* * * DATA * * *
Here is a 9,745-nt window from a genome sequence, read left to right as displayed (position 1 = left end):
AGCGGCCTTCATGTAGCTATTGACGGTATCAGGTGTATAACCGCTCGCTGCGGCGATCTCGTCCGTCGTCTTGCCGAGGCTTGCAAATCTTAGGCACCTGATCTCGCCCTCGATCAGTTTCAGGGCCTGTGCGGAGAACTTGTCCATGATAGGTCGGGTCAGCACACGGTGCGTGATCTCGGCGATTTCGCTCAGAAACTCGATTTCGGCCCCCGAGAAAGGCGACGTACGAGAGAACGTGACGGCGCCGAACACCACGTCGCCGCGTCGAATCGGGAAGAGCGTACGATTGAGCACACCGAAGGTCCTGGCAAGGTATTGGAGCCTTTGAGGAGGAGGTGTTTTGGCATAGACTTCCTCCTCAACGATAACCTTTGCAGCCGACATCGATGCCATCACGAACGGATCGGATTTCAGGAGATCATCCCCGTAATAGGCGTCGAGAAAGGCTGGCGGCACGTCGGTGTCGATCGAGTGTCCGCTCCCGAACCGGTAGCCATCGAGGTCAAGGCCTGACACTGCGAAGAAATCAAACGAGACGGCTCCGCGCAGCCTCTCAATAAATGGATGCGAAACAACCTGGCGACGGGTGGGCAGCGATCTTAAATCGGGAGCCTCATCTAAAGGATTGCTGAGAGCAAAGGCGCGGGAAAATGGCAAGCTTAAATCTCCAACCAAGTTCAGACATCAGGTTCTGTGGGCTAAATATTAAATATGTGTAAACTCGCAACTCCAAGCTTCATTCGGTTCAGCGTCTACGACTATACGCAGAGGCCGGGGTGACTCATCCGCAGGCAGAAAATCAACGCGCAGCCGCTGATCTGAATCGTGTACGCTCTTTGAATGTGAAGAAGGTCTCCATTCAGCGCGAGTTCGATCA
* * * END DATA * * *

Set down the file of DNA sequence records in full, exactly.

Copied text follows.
Here is a 9,745-nt window from a genome sequence, read left to right as displayed (position 1 = left end):
AGCGGCCTTCATGTAGCTATTGACGGTATCAGGTGTATAACCGCTCGCTGCGGCGATCTCGTCCGTCGTCTTGCCGAGGCTTGCAAATCTTAGGCACCTGATCTCGCCCTCGATCAGTTTCAGGGCCTGTGCGGAGAACTTGTCCATGATAGGTCGGGTCAGCACACGGTGCGTGATCTCGGCGATTTCGCTCAGAAACTCGATTTCGGCCCCCGAGAAAGGCGACGTACGAGAGAACGTGACGGCGCCGAACACCACGTCGCCGCGTCGAATCGGGAAGAGCGTACGATTGAGCACACCGAAGGTCCTGGCAAGGTATTGGAGCCTTTGAGGAGGAGGTGTTTTGGCATAGACTTCCTCCTCAACGATAACCTTTGCAGCCGACATCGATGCCATCACGAACGGATCGGATTTCAGGAGATCATCCCCGTAATAGGCGTCGAGAAAGGCTGGCGGCACGTCGGTGTCGATCGAGTGTCCGCTCCCGAACCGGTAGCCATCGAGGTCAAGGCCTGACACTGCGAAGAAATCAAACGAGACGGCTCCGCGCAGCCTCTCAATAAATGGATGCGAAACAACCTGGCGACGGGTGGGCAGCGATCTTAAATCGGGAGCCTCATCTAAAGGATTGCTGAGAGCAAAGGCGCGGGAAAATGGCAAGCTTAAATCTCCAACCAAGTTCAGACATCAGGTTCTGTGGGCTAAATATTAAATATGTGTAAACTCGCAACTCCAAGCTTCATTCGGTTCAGCGTCTACGACTATACGCAGAGGCCGGGGTGACTCATCCGCAGGCAGAAAATCAACGCGCAGCCGCTGATCTGAATCGTGTACGCTCTTTGAATGTGAAGAAGGTCTCCATTCAGCGCGAGTTCGATCA